Black Magic
Foxhole
Punch And Judy Comics
Race For The Moon

Thor #159 - The Answer at Last

At last indeed. After six years, they finally decided to address the weird aspects of the Thor / Don Blake relationship. It was never quite clear early on if Thor was just Don Blake with powers or a true immortal Asgardian, and varied with the story. After a few issues of build-up, this issue finally explains that the Don Blake persona was all part of one of those Odinian schemes, this one to teach his son humility. Oddly enough, he says that "none can be truly strong unless they be truly humble", given that he's all-powerful and rarely shows even a trace of humilty.



As part of this story, there are flashbacks to the youth of Thor, showing the need for this lesson. First off there's his accidental breaking of a treaty with the Storm Giants, which is also shown brilliantly on the cover. Another scene shows one of those classic Asgardian barroom brawls, including Volstagg, a wonderful slapstick comedy device.

Published 1968

Sunday, October 10, 2004

--Link-- Fred Hembeck

Fred Hembeck has a number of interesting things on his site. Most relevent to this web log, he has many of his interpretations of classic comic book covers, along with long reviews of those issues and his memories of them, including of course a fair amount of Kirby books, such as FF ANNUAL #2.


http://www.hembeck.com/index2.htm

Sandman #2 - Cover

Following the one-shot with Joe Simon the previous year, DC continued the new Sandman in an on-going book in 1975. Different creators on the interiors, but Kirby and Royer were there with the cover art.



Very nice Kirby style nightmare monster, and I like the strong, bold inking, which works very well with this colouring scheme.

Saturday, October 09, 2004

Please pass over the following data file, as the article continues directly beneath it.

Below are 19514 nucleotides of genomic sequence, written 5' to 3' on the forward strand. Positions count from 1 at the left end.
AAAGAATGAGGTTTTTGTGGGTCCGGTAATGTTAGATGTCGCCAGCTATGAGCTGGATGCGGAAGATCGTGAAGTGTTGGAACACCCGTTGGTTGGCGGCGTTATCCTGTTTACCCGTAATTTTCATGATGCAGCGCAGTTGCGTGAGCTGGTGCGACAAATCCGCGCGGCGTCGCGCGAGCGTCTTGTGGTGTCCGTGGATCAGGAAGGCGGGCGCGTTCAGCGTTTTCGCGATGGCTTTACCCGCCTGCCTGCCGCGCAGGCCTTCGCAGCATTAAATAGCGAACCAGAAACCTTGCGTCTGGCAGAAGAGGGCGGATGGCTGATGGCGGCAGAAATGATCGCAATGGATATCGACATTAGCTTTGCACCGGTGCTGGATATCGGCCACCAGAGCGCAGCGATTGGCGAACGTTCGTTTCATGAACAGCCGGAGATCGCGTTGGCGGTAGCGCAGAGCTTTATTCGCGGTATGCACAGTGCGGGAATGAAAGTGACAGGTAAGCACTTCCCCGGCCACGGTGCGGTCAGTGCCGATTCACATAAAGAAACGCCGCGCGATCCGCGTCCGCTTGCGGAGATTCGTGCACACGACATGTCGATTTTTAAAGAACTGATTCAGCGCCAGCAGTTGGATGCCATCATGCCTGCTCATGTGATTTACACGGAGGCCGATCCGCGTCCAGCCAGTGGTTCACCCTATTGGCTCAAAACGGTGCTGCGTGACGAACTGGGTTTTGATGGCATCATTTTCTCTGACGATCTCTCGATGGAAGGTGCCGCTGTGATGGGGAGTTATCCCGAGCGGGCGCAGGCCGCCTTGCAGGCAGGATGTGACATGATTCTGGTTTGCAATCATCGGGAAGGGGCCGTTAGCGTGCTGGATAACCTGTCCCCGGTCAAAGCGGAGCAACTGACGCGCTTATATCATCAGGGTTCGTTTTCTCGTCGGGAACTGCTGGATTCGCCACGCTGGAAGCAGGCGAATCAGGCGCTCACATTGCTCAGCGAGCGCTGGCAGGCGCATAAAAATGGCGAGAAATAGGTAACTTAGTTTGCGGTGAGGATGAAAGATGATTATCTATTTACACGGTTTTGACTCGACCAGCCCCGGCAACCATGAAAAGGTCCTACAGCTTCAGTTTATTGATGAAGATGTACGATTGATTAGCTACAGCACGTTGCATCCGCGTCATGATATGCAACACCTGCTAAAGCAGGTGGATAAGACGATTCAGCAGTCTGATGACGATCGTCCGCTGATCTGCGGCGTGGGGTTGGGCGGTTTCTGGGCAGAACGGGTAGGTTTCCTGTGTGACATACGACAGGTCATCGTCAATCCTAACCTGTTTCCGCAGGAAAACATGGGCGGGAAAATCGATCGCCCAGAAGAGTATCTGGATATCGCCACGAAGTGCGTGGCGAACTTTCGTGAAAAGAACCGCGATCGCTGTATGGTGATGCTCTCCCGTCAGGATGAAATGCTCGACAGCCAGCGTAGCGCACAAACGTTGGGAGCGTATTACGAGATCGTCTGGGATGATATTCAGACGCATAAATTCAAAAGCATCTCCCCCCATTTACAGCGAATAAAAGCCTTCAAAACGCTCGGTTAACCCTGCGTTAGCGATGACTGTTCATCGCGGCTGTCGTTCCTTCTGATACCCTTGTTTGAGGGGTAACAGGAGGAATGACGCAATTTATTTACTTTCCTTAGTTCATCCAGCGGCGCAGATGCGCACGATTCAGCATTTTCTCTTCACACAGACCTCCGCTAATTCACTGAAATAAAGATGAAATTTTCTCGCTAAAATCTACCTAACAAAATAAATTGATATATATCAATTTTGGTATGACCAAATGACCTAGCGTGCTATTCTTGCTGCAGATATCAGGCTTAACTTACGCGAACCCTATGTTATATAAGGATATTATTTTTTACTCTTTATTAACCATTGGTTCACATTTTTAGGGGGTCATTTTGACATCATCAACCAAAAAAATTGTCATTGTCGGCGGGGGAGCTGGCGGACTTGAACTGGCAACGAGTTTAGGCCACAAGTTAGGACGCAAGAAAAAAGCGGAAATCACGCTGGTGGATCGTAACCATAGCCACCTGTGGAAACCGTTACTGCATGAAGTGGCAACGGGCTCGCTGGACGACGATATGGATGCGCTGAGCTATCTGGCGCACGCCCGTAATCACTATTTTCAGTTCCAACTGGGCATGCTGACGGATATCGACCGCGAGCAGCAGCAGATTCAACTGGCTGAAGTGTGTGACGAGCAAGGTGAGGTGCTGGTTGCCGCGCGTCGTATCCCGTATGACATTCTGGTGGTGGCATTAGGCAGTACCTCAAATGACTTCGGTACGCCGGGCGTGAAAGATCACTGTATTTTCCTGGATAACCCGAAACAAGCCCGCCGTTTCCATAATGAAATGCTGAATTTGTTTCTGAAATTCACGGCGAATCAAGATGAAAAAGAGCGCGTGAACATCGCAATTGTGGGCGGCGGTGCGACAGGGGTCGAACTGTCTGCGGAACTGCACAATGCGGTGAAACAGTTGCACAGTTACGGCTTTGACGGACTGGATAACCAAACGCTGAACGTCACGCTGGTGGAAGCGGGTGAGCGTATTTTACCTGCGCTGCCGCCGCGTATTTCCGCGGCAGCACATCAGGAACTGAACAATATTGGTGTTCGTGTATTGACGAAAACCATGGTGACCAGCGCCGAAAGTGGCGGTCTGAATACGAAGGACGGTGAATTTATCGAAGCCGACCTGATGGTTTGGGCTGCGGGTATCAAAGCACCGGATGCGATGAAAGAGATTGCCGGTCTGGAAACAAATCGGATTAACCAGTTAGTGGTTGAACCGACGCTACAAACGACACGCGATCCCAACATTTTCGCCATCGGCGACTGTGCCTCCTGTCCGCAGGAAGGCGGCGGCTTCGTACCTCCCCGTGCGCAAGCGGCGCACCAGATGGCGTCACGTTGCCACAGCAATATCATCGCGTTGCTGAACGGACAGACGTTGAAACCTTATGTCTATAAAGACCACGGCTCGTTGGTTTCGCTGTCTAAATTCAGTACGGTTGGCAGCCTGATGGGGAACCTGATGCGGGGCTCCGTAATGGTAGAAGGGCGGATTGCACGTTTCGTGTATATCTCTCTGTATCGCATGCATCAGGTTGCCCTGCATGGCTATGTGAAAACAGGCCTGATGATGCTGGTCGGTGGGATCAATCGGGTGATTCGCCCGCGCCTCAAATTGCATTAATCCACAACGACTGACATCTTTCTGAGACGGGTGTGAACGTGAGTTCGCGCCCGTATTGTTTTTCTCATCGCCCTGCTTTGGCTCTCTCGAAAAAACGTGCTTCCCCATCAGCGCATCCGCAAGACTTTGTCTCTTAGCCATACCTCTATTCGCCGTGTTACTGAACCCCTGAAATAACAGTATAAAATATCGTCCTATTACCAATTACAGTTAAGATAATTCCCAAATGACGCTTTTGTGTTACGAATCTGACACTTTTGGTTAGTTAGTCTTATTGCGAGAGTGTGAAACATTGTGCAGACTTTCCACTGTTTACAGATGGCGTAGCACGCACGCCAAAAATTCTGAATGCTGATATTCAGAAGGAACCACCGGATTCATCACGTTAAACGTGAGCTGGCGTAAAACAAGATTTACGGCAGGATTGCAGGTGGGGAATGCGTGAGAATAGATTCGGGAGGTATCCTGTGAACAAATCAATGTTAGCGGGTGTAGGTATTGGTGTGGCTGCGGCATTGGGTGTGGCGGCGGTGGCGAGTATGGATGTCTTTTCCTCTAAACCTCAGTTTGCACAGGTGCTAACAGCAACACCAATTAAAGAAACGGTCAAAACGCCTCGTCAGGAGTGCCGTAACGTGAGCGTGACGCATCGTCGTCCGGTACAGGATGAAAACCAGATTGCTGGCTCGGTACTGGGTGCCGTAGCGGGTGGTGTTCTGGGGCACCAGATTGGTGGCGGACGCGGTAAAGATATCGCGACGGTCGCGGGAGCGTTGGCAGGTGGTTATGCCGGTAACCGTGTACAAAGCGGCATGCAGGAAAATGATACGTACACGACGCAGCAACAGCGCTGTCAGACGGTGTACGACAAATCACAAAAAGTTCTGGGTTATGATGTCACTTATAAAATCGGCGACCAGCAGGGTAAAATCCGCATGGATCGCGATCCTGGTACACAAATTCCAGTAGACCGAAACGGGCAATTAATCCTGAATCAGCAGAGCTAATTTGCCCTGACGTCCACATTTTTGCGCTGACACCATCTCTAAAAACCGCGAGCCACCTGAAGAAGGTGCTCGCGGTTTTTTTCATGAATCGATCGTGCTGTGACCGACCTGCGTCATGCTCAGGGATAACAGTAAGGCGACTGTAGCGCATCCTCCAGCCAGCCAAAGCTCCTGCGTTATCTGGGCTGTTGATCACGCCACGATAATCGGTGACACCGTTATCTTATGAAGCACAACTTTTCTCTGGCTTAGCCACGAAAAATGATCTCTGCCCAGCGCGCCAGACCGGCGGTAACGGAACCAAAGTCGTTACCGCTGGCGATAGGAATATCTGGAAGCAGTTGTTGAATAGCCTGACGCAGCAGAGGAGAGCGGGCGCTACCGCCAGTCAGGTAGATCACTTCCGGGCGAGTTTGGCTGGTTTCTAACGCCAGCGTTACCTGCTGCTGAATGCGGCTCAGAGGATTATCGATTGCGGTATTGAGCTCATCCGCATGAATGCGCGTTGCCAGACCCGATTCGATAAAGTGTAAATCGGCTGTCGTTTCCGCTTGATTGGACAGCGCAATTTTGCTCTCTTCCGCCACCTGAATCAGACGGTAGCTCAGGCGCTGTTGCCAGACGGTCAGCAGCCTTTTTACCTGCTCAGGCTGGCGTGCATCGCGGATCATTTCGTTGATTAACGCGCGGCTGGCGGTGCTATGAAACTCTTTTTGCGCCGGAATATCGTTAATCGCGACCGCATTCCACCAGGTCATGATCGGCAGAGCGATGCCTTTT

Black Cat Mystery #57 - Cover

BLACK CAT MYSTERY #57, 1956. I can't decide what I like best about this cover, the surreal concept, the fish taking notes or the fish with the slide projector controller.


Friday, October 08, 2004

Various genre covers

A trio of covers from various genres.

BLACK MAGIC #14, 1952.
WARFRONT #28, 1956.
TWO-GUN KID #70, 1964.



















Two-Gun Kid #55 - The Outlaw

This issue of TWO-GUN KID has a Kirby/Ayers cover, and in addition has a 5 page Kirby/Ayers short story, with no continuing characters (the Two-Gun Kid stories in this issue are by John Severin).



"The Outlaw" is an excellent story, about a bank robber who manages to escape from the local sheriff, but the sheriff remains confident. Over the course of the story, the outlaw finds that he can't do anything with his money for fear of being caught, and is under constant suspicion. Some very nice artwork, check out those faces in panels 2 and 6 of the scan.

Published 1960

--Link-- Fin Fang Foom day

I swear, pure coincidence that Scott Saavedra posted this the same day I posted on FFF.

Thursday, October 07, 2004

Fantasy Masterpieces #2 - Fin Fang Foom

Fin Fang Foom is probably the epitome of the Kirby monster, both in look and name,oft reprinted and brought into the Marvel super-hero lore many times by subsequent creators.